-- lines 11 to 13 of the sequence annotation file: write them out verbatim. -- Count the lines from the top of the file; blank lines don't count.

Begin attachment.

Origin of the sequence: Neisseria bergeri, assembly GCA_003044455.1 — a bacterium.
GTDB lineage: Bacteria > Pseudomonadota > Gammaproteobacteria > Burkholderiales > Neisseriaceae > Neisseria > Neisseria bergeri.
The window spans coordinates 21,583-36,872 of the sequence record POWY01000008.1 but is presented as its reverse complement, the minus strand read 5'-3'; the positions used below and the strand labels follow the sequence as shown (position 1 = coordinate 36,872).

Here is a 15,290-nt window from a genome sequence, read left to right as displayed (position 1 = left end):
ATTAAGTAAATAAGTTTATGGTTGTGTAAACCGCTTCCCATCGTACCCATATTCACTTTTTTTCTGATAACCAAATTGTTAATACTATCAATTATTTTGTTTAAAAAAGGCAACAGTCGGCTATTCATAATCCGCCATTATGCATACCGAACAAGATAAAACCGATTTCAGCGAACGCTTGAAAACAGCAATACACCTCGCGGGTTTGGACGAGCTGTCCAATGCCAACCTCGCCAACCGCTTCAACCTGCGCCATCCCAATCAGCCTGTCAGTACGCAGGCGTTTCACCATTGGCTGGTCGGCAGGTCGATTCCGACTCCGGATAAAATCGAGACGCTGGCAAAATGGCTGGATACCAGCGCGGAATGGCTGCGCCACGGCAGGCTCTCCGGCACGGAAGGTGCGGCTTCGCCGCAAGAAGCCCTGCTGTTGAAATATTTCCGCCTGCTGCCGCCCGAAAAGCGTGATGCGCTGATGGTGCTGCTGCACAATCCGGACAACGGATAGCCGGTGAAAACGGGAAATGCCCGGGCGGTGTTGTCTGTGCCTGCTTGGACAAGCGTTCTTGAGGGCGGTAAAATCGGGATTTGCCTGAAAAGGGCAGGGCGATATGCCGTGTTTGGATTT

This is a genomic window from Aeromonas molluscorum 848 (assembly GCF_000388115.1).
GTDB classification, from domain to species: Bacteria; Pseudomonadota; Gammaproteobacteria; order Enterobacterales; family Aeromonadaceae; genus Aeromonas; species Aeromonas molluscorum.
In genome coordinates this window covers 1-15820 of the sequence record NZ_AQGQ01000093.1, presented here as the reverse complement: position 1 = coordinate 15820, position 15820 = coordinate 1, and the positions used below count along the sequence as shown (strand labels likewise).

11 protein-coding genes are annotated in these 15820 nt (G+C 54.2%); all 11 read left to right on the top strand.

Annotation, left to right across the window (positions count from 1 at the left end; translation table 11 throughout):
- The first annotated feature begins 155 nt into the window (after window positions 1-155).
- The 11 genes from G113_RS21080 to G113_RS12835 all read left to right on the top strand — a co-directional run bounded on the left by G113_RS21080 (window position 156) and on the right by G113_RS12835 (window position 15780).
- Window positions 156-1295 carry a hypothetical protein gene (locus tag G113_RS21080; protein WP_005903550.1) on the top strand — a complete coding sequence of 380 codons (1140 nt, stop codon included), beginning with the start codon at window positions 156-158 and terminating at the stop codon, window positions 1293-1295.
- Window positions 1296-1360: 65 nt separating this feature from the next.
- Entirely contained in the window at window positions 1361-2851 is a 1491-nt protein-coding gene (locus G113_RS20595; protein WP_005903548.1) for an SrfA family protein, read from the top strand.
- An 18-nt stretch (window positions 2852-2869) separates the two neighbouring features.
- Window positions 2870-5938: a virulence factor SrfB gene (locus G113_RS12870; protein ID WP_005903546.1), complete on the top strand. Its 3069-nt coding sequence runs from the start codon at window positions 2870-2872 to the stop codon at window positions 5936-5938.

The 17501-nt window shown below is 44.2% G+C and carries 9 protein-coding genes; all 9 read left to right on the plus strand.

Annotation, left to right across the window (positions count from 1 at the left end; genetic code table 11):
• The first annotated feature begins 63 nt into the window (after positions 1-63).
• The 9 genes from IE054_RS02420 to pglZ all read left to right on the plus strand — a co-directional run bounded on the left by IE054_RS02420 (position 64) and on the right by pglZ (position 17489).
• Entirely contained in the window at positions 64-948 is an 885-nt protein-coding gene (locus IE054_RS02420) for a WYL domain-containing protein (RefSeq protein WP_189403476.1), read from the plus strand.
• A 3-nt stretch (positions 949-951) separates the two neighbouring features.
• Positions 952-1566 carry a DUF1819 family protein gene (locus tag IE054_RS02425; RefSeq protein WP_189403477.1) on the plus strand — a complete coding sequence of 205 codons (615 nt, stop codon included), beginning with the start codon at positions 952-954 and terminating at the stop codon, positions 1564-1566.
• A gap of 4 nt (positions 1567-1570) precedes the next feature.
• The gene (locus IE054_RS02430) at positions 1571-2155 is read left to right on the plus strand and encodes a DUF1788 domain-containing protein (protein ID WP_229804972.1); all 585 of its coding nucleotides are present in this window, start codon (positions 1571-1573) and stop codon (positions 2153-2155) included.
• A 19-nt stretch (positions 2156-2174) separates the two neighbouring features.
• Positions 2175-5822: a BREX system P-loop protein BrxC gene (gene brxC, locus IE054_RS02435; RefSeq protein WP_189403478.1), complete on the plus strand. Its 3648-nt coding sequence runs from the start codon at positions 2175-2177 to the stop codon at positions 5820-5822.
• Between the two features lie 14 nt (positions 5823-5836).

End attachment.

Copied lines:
- The first annotated feature begins 155 nt into the window (after window positions 1-155).
- The 11 genes from G113_RS21080 to G113_RS12835 all read left to right on the top strand — a co-directional run bounded on the left by G113_RS21080 (window position 156) and on the right by G113_RS12835 (window position 15780).
- Window positions 156-1295 carry a hypothetical protein gene (locus tag G113_RS21080; protein WP_005903550.1) on the top strand — a complete coding sequence of 380 codons (1140 nt, stop codon included), beginning with the start codon at window positions 156-158 and terminating at the stop codon, window positions 1293-1295.